In 2020, Commissioner Karima Woods, Commissioner for the District of Columbia Department of Insurance, Securities and Banking (DISB) directed the creation of the Department’s first Diversity Equity and Inclusion Committee to engage in a wide-ranging review of financial equity and inclusion and to make recommendations to remove barriers to accessing financial services. Department staff developed draft initiatives, including an initiative related to insurers’ use of factors such as credit scores, education, occupation, home ownership and marital status in underwriting and ratemaking. Stakeholder feedback on this draft initiative resulted in the Department concluding that data was necessary to properly address this initiative. Department staff conducted research and contacted subject matter experts before determining that relevant data was not generally available.

The Department is undertaking this project to collect the relevant data. We determined this initiative will be deliberative and transparent to ensure the resultant data would address the issue of unintentional bias. We also decided to initially focus on private passenger automobile insurance as that is a line of insurance that affects many District consumers and has previously had questions raised about the use of non-driving factors. The collected data will build on previous work done by the Department through the 2018 and 2019 public hearings and examinations that looked at private passenger automobile insurance ratemaking methodologies.

For this project to look at the potential for unintentional bias in auto insurance, DISB will conduct a review of auto insurers’ rating and underwriting methodologies. As a first step, DISB will hold a public hearing on Wednesday, June 29, 2022 at 3 pm to gather stakeholder input on the review plan, which is outlined below. The Department has engaged the services of O’Neil Risk Consulting and Algorithmic Auditing (ORCAA) to assist the Department and provide subject matter expertise. Additionally, the Department will hold one or more meetings to follow up on any items raised during the public hearing.

Publication Date: accessed 18 Jun 2022

Publication Site: District of Columbia Department of Insurance, Securities & Banking

NHTSA Releases Initial Data on Safety Performance of Advanced Vehicle Technologies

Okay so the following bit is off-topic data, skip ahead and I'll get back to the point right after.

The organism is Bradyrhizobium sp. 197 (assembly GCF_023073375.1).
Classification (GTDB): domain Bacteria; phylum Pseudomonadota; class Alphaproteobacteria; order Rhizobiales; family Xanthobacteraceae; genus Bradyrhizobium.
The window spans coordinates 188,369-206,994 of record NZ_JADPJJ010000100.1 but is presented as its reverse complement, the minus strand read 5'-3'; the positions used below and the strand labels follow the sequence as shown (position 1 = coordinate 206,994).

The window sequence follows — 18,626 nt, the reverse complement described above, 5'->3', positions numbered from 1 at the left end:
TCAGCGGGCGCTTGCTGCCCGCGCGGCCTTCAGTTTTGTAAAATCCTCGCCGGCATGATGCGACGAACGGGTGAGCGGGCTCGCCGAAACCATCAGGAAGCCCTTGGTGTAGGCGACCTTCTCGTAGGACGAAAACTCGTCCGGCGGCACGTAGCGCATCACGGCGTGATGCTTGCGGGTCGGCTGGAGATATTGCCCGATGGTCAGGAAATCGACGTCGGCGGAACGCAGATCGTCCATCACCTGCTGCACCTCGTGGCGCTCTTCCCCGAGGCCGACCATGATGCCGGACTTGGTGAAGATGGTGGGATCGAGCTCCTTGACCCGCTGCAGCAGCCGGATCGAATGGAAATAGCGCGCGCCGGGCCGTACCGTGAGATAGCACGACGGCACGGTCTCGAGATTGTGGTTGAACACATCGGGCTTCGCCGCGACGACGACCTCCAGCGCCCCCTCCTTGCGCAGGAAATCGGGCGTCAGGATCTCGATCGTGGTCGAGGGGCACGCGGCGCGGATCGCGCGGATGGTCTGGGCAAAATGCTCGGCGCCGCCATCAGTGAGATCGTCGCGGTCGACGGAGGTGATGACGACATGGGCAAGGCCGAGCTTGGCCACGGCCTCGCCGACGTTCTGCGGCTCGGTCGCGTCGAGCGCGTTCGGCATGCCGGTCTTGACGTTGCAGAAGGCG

Link: https://www.nhtsa.gov/press-releases/initial-data-release-advanced-vehicle-technologies

Report for Level 2 ADAS: https://www.nhtsa.gov/sites/nhtsa.gov/files/2022-06/ADAS-L2-SGO-Report-June-2022.pdf

Report for Levels 3-5: https://www.nhtsa.gov/sites/nhtsa.gov/files/2022-06/ADS-SGO-Report-June-2022.pdf

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Today, as part of the U.S. Department of Transportation’s efforts to increase roadway safety and encourage innovation, the National Highway Traffic Safety Administration published the initial round of data it has collected through its Standing General Order issued last year and initial accompanying reports summarizing this data.

The SAE Level 2 advanced driver assistance systems summary report is available here, while the SAE Levels 3-5 automated driving systems summary report is available here. Going forward, NHTSA will release data updates monthly.

These data reflect a set of crashes that automakers and operators reported to NHTSA from the time the Standing General Order was issued last June. While not comprehensive, the data are important and provide NHTSA with immediate information about crashes that occur with vehicles that have various levels of automated systems deployed at least 30 seconds before the crash occurred.

“The data released today are part of our commitment to transparency, accountability and public safety,” said Dr. Steven Cliff, NHTSA’s Administrator. “New vehicle technologies have the potential to help prevent crashes, reduce crash severity and save lives, and the Department is interested in fostering technologies that are proven to do so; collecting this data is an important step in that effort. As we gather more data, NHTSA will be able to better identify any emerging risks or trends and learn more about how these technologies are performing in the real world.”

Publication Date: 15 June 2022

Publication Site: NHTSA